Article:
The price paid for discounting the social and political impact of your decisions is going to be high.

USA V China – New poll confirms MindMap2012 findings on Aussie preference for neutrality.

The Sydney Morning Herald reported on page 9 today (Jan 6 2015) that in the event of a conflict between the US or Japan and China, two thirds of Australians believe we should remain neutral. With regard to conflict in the South China Sea, that figure is seven in ten . Based on an online survey conducted in december 2014 on 1000 Australians by UMR on behalf of the Australia-China Relations Institute, there is pause for reflection before Australia's politicians spend up big on new submarines or indulge in feisty rhetoric about our powerful neighbours.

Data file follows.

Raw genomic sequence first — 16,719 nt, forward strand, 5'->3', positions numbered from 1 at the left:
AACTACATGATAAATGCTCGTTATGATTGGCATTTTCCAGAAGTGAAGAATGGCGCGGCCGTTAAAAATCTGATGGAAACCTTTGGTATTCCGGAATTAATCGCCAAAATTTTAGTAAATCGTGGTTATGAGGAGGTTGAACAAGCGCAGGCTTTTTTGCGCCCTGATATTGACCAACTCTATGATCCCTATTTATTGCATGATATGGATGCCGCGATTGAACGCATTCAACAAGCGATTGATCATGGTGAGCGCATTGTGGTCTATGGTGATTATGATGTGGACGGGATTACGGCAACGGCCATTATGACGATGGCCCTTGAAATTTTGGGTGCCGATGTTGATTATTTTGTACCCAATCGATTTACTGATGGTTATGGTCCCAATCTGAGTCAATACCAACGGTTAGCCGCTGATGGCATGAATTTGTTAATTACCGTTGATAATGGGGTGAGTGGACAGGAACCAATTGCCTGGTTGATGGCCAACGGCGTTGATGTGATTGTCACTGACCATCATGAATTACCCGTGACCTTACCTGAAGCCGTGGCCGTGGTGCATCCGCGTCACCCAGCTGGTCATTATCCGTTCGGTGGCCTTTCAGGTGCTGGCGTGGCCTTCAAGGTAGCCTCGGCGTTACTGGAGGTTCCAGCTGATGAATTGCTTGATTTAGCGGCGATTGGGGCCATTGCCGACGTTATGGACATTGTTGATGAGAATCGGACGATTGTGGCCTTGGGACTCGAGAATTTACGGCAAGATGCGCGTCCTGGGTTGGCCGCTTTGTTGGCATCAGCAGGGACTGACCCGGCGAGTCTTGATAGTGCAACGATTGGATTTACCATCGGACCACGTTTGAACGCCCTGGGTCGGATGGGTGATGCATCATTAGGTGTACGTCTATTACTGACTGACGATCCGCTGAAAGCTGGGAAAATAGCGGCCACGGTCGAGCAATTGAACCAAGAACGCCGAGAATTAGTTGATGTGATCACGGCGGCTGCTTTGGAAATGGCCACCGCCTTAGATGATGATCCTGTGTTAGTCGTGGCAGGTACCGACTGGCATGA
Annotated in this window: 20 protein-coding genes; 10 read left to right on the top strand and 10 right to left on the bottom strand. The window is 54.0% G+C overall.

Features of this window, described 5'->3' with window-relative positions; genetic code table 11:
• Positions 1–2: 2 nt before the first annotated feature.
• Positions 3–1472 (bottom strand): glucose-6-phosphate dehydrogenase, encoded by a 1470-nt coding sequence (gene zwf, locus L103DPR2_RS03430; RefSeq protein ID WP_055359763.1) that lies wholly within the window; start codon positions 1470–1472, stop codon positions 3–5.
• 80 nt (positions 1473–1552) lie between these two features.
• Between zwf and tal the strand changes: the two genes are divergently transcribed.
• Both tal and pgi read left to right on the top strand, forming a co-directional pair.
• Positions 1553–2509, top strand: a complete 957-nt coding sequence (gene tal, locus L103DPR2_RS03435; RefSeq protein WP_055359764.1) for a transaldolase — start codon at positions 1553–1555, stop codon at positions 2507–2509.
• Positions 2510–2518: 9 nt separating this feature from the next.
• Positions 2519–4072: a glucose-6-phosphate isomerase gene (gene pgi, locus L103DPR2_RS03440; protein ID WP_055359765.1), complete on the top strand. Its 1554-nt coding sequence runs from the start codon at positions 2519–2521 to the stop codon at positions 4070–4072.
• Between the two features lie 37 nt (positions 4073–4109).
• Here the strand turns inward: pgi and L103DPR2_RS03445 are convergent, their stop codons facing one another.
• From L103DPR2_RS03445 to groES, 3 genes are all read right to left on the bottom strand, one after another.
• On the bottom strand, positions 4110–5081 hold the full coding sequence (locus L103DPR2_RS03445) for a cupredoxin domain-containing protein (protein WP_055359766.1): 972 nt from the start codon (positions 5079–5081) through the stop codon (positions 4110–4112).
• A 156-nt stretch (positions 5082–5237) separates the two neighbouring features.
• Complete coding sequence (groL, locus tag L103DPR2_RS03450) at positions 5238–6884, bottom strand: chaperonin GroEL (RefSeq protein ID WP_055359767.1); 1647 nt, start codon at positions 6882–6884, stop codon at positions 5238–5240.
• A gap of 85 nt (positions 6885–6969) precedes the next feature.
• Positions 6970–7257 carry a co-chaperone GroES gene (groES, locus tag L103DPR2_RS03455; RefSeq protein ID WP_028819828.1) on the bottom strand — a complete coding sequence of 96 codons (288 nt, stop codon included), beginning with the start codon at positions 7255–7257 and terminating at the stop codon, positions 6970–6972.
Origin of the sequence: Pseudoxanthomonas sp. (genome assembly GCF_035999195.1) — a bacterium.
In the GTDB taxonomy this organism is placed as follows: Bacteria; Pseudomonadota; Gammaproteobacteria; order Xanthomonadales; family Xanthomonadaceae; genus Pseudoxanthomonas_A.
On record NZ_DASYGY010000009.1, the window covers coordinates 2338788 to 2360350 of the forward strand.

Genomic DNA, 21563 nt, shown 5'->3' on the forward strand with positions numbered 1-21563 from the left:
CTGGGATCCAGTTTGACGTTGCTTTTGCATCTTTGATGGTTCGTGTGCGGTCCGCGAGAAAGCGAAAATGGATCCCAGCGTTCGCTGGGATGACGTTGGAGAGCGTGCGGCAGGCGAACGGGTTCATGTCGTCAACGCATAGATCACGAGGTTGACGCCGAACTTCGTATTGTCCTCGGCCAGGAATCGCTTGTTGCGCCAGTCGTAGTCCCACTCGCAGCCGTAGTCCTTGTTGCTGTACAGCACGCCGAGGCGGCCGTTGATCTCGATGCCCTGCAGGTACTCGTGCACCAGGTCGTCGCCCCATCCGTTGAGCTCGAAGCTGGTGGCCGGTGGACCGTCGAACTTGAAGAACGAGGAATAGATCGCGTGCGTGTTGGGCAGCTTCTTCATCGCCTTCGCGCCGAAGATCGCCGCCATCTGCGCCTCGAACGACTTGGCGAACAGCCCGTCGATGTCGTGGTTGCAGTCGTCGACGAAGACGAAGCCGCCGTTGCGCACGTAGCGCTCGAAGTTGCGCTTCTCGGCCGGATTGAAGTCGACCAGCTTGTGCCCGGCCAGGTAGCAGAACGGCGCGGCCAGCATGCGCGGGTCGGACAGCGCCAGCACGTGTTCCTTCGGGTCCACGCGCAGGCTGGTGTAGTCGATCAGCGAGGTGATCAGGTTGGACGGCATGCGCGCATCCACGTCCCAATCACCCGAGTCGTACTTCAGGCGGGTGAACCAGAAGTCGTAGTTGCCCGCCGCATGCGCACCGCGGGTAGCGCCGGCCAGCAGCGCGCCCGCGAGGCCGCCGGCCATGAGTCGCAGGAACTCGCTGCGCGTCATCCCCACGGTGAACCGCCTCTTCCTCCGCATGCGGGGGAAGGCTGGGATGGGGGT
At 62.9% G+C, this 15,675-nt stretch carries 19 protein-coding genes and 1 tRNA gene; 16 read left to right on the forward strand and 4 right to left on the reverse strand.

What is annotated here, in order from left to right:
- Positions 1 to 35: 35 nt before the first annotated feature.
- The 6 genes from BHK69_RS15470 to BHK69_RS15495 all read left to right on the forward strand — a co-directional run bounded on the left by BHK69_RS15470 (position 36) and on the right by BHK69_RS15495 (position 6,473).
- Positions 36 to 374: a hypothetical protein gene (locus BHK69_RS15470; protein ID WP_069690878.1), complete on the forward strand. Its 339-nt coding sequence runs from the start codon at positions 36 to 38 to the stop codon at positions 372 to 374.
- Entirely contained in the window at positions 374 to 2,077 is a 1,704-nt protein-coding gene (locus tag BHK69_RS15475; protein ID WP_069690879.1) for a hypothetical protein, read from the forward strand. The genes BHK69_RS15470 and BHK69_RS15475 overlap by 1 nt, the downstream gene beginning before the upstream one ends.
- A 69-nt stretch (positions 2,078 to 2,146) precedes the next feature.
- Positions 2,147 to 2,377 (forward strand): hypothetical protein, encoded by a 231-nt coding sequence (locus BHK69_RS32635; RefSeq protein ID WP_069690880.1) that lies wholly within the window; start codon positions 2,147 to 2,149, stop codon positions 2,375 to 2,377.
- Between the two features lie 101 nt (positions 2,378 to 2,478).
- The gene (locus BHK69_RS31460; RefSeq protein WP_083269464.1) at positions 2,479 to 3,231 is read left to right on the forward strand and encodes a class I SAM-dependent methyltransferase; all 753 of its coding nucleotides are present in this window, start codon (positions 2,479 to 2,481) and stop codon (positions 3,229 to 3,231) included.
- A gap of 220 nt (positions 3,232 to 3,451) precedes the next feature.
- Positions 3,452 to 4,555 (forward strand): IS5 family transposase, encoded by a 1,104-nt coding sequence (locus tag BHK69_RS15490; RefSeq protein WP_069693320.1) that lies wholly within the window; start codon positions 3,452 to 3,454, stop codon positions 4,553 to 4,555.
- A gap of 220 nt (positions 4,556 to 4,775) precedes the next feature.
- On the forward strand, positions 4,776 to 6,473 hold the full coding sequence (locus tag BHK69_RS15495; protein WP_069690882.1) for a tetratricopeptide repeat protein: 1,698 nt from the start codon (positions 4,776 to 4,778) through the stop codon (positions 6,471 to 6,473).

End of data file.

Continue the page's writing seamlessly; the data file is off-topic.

The Australian people's preference for neutrality was made clear in  MindMap2012 research conducted by this organisation on a representative national sample of more than 10000 respondents. Our data indicated that more than six in ten Australians believed that the two superpowers should be treated equally in dealings and negotiations. Stratfor business intelligence boss, George Friedman wrote in one of his missives on this country that Australia's interests have always been dictated by who controls the sea lanes. In the 19th century that was Great Britain and for most of the 20th, it has been the USA. Now with our principal trading partners in East and India and China ramping up their military (in particular their navies), our options are several but our choices less clear. The Australian public's instinctive reticience toward being dragged into foreign entanglements including those in the Middle East as well as Asia suggests they might be several years ahead of our political representatives and their advisors.US and China – How should Australia Treat

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